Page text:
Published Online: Sunday, April 1, 2007

Efforts by generic drug industry leaders to pressure the FDA into establishing a clear-cut abbreviated approval process for generic versions of biologic drugs drew mixed support on Capitol Hill as the Senate Health Committee launched a new round of hearings on the issue. In a statement kicking off the hearings, Committee Chairman Edward Kennedy (D, Mass) said that Congress has "a responsibility to expand the horizons of medical science." Legislatively, "our goal...should be to enable companies to invest in new medical breakthroughs, while doing all we can to cut costs for patients and protect safety."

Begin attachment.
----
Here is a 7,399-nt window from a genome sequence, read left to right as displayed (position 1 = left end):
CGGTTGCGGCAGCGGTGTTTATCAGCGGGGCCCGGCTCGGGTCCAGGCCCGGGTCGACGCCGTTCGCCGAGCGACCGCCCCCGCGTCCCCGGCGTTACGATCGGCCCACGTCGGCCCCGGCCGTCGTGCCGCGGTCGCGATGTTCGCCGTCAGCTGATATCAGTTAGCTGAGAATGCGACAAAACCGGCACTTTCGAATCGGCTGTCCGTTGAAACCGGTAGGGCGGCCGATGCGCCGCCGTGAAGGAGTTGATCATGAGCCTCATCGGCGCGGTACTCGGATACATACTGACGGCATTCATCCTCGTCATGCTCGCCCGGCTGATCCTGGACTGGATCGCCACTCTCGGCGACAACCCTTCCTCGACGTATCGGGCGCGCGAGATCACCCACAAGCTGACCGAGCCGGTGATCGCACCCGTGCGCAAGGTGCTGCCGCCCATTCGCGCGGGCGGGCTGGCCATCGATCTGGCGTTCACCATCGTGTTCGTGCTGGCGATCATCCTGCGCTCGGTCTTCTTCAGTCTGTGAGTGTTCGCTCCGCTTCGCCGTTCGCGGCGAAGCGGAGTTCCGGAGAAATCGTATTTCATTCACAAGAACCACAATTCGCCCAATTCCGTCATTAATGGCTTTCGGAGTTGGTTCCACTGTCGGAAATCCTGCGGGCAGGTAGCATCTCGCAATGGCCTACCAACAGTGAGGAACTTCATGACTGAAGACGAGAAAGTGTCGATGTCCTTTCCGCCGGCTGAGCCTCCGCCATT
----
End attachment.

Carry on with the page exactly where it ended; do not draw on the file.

Unlike advocates of pending biodrug approval legislation, however, Sen Kennedy appears to be leaning toward a more conservative path that critics say would sacrifice approval speed for "excess" safety. Specifically, he favors the approach for generic biodrug approvals used in Europe—a system that permits cheaper generic versions of insulin and other biologics to reach the market, but only after their sponsors conduct lengthy and expensive clinical trials.

Critics of that approach, including sponsors of the pending Senate legislation and generic drug industry leaders in the United States, fear that requiring such clinical testing would have a chilling effect on the development of generic biodrugs without providing any corresponding increase in safety.

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